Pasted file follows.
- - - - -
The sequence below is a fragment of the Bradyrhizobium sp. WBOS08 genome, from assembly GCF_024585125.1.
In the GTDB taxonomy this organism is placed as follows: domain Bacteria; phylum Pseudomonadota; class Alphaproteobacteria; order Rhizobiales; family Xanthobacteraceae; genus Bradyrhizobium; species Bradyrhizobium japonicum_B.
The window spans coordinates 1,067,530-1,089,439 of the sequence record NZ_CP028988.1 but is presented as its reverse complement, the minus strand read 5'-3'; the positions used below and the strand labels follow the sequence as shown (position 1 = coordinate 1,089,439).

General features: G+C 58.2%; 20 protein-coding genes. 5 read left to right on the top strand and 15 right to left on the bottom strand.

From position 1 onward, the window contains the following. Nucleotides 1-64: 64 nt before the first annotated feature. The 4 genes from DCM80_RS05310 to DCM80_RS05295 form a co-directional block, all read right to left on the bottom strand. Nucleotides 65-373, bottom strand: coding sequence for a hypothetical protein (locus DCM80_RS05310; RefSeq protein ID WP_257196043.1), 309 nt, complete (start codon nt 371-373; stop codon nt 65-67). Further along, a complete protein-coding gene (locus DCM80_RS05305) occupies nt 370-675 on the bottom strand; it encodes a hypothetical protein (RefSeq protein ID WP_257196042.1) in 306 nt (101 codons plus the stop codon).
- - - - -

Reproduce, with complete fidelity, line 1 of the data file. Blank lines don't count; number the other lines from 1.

The sequence below is a fragment of the Bradyrhizobium sp. WBOS08 genome, from assembly GCF_024585125.1.